@copyright Jean G Hontz 2010


She wiped grease from her hands onto the nearest bit of cloth, which, sadly, happened to be her shirt. She used the back of her hand to brush away sweat that was forming on her brow and threatening to run down into her eyes. She then adjusted the goggles that sat on her nose and frowned in concentration.

After a moment she sat back and examined her accomplishment. She couldn’t help, nor did she want to, the sigh of satisfaction. She threw the switch and was rewarded with a soft susurration as the gears began to turn and mesh with other gears and parts began to move smoothly and perfectly. Almost silently. A smile brightened her otherwise plain face and gave it real beauty.

She scrambled to her feet to go find... That was when she heard it. It wasn't loud. Just the merest sort of popping sound. At first she thought it might be something wrong with the engine running at her feet. But then she heard it again, and she knew the sound was coming from the other room.

She turned and jumped when a sudden booming crack of thunder sounded. The floor itself lurched with the power of the lightning strike that came nearly immediately after the thunder. The rain drummed down on the tin roof, hiding any further sounds.

The lights blinked twice then went out altogether. the storm finally winning out over science. But she had a torch nearby. She was nervous and worried and fearful for some odd reason, so it took her more fumbling than normal to find it. She hit the switch to light it, and the room sprang back into view, a world of sharp shadows and softly lit angular shapes.

The rain suddenly ceased, going from almost a deafening roar to dead silence. She heard someone moving. Someone groaning? Geoffrey groaning? She picked up the lantern and hurried out of her workroom toward the main laboratory. She rounded the corner and saw him. Something dark was seeping from his head. His eyes met hers but... She started to race forward, her heart pounding.

A slight noise from behind her made her whirl. Thunder crashed and lightning, brilliant and cold and uncaring, flooded the room with light so bright she lost her vision for a moment. She barely caught a swift movement out of the corner of her eye. Then there were brilliant lights and shooting stars behind her eyes. Pain came immediately afterwards, as did unconsciousness.


“Miss Crenshaw?” a voice asked.

She swam upwards toward the sound, from what seemed like the depths of some dark and silent cavern. Only the voice penetrated the stillness and the dark. The voice seemed to leave a trail behind it and she gladly latched onto it to find her way upwards.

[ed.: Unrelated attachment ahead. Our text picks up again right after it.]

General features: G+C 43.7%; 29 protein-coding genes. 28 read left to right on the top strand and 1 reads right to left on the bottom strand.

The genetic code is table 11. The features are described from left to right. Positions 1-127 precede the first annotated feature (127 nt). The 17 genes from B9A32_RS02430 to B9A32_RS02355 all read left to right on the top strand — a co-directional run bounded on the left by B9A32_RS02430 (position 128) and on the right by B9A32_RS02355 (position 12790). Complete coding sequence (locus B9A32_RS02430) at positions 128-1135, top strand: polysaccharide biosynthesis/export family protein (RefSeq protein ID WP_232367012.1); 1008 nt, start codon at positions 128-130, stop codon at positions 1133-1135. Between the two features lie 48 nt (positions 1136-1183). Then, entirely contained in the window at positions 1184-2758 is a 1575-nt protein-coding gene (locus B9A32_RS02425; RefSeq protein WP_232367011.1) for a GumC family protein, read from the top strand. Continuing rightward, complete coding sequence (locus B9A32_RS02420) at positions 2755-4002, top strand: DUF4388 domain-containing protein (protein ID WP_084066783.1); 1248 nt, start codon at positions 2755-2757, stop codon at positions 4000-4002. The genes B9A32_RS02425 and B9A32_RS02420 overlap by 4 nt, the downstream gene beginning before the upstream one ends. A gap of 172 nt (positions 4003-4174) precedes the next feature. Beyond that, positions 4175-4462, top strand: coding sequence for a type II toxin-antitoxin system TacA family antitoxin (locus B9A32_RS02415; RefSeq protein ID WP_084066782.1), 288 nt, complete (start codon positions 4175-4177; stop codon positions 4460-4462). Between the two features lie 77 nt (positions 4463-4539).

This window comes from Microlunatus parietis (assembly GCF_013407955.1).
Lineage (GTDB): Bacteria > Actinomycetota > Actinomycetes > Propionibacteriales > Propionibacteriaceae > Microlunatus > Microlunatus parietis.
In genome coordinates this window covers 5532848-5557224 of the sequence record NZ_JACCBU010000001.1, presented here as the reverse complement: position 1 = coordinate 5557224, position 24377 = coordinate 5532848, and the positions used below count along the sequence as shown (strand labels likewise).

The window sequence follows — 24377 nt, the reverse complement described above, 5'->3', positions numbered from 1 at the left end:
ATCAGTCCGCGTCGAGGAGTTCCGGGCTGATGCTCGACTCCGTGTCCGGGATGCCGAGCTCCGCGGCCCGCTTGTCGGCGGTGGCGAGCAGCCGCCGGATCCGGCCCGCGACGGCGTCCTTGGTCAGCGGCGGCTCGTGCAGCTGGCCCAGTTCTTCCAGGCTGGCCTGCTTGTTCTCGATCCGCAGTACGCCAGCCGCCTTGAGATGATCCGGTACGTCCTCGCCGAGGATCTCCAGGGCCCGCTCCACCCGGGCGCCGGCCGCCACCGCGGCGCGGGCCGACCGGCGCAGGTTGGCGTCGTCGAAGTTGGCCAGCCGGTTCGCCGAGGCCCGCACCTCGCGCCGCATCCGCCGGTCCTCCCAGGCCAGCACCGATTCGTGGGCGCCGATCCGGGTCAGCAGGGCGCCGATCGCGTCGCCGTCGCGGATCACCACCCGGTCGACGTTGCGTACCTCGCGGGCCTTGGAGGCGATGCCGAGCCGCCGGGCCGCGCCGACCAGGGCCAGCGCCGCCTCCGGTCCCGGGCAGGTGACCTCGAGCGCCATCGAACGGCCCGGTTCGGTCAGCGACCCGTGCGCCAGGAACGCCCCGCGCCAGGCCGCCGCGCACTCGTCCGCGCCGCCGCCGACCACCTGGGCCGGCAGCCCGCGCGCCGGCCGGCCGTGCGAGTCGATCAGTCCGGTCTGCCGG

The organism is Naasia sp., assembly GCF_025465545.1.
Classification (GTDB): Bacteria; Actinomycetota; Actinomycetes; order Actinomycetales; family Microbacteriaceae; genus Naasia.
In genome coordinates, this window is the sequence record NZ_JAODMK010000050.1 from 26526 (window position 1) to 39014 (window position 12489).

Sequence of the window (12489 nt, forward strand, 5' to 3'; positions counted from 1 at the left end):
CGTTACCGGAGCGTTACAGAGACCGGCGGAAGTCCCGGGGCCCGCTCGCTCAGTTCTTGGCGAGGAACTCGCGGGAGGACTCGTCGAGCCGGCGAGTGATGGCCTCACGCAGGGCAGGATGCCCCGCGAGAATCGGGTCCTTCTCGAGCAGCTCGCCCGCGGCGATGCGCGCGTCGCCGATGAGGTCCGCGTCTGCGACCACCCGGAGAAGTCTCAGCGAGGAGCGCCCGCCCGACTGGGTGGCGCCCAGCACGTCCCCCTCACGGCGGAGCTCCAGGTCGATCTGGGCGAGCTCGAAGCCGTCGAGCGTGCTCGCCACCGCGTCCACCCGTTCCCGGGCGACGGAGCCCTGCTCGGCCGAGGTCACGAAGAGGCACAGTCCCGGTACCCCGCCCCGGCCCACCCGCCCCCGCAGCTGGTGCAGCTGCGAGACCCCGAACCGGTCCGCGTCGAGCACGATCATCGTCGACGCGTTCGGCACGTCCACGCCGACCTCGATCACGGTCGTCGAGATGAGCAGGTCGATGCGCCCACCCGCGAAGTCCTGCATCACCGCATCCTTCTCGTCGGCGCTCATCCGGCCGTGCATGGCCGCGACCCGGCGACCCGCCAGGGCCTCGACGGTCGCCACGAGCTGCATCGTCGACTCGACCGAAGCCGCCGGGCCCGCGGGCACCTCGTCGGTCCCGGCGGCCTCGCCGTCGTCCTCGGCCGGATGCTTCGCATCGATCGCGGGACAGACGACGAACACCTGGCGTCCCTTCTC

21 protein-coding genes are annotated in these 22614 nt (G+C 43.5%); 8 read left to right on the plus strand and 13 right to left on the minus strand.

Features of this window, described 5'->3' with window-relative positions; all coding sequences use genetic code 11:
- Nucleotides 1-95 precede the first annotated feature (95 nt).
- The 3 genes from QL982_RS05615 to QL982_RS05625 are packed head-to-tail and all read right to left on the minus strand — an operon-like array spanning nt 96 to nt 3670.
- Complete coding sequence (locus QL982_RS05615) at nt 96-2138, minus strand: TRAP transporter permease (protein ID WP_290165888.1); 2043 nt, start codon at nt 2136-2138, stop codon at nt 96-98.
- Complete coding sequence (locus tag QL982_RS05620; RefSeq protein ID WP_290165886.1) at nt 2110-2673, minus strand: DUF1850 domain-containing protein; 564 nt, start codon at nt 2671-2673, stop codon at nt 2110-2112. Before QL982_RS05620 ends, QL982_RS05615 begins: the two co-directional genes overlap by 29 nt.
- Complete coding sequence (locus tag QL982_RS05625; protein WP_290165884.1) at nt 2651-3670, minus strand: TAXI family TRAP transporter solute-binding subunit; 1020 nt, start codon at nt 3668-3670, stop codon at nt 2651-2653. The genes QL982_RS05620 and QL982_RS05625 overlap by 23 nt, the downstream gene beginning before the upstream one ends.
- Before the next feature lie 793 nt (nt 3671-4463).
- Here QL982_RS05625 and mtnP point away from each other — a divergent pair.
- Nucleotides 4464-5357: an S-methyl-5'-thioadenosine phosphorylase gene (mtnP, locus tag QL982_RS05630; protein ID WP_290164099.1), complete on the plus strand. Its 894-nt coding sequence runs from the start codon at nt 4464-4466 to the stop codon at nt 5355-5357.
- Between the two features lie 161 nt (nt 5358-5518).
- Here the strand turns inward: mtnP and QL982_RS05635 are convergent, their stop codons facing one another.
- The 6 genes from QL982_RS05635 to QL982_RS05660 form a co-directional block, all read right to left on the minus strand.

“Miss Crenshaw?” the voice asked again.

No, a different voice, now. This time male. The last time had been female, hadn’t it? But she wasn't sure! She was frustrated and suddenly frightened. It was confusing and maddening. She couldn't see! She could barely hear! And she didn't seem to feel...

“Lie still, Miss. You’re fine. You're in hospital.”

That was when the smell of the place hit her. Chemicals, medicinal as well as the even harsher scents of powerful disinfectants. Thank God whoever was in charge believed in cleanliness!

Then suddenly lights hit against her eyelids and she cried out from the pain, the first sound she’d heard other than the mysterious voices.

“It’s all right,” the voice said. “You’re safe now. You've been gone for awhile now. Ah the lights. Let me shut the blinds.” She heard him move away and heard the sound of draperies being drawn. “Your eyes will adjust again to light. But we need to take it slowly. I see no reason why you should not recover completely.”

Her lips were dry and she used her tongue to try to wet them. She wanted to squint out from under her eyelashes but the light, though dimmer, was still too painful. And her head began to pound.

“My brother?” she asked. “Where is my brother?”

“I’m... I’m sorry to say, Miss Crenshaw, that he wasn't as lucky as you were. I’m afraid he’s dead.”

“What? How?” she asked, struggling to sit up, tears welling up at the thought. “It can't... He can’t!”

“I’m sorry, Miss Crenshaw. We’ll explain everything soon enough. Rest now. Nurse, give her another....” And with that she felt herself sinking back into the welcoming, unhurtful darkness and silence.



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